Drug Costs

ITIF Paper: Price Controls Will Harm Public, Academic R&D

November 13, 2018 11:00 am

The life-sciences industry in the U.S. invests roughly 21 percent of its total sales into research and development. Those investments extend far beyond life-science companies themselves.


Recently, this blog highlighted a study from the Information Technology and Innovation Foundation (ITIF) that outlines the impact price controls would have on Americans’ access to new lifesaving medicines. Though dense, that post focused on just the first few pages of Robert D. Atkinson’s paper. 


There’s a whole lot more


Atkinson also says price controls would diminish certain spillover effects that biopharmaceutical firms have on “knowledge discovery and drug development overall, not just in individual firms’ labs.” 


What are the spillover effects of private-sector research and development, and how large are they? Those questions aren’t easy to answer, but as Atkinson notes, several scholars have tried. Here’s a summary of their results:

- Spillover effects have increased over the last four decades; 

- Basic research has an enormous spillover effect, as much as 150 percent of the investment; and

- In general, economists estimate a seven percent private return and 30 percent social rate of return on all research and development.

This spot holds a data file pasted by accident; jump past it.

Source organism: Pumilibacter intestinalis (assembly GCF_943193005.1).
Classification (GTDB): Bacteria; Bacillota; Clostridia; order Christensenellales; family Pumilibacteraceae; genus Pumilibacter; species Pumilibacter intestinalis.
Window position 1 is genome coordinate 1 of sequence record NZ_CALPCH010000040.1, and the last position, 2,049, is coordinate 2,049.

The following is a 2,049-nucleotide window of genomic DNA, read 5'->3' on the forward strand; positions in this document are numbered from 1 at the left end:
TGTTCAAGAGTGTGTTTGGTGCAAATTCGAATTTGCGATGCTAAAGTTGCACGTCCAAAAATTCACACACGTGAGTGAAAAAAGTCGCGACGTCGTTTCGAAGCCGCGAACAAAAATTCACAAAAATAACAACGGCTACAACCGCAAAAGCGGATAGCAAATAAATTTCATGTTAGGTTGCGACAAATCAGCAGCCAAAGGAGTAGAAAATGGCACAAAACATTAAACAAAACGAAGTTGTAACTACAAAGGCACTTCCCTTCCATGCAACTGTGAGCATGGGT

However, a 2006 Bureau of Economic Analysis/National Science Foundation study found the social rate of return was even higher than 30 percent. That report put the private return for research and development at 26 percent and the social return at 66 percent.


These studies looked at research and development in several sectors, but studies conclude the spillover effects are similarly robust in the biopharmaceutical industry. Additionally, these inquiries found “spillovers are significantly greater in large biopharma firms compared with smaller ones because the latter ‘tend to operate in technological ‘niches’” wherein fewer other firms are operating.” 


Even failed experiments have positive effects, Atkinson says, showing researchers the paths not to take. 


Biopharmacuetical firms also are aggressive sharers of information, Atkinson says, and “have been contributing to the world’s knowledge stock by giving paper presentations at scientific conferences and publishing in peer-reviewed scholarly publications” for decades. In fact, firms in the biopharmaceutical industry are more inclined than companies in other sectors to share knowledge, publishing more articles each year. Indeed, between 1995 to 2009, American firms published more than 78,000 scholarly articles.


In addition to adding to the knowledge pool, biopharmaceutical firms drive progress outside their own labs by funding academic research institutions. Atkinson found these companies provided more than $2.5 billion in research funding to U.S. universities in 2017 alone, spreading the money widely across the United States. In the Maryland, Virginia, Washington, D.C. area alone, universities received more than $125 million in 2016. 


Atkinson concludes, “[E]fforts to impose drug-price controls … will not only hurt drug innovation in the affected biopharma companies, it will reduce the generation of widely shared knowledge, thus limiting overall life-sciences innovation.”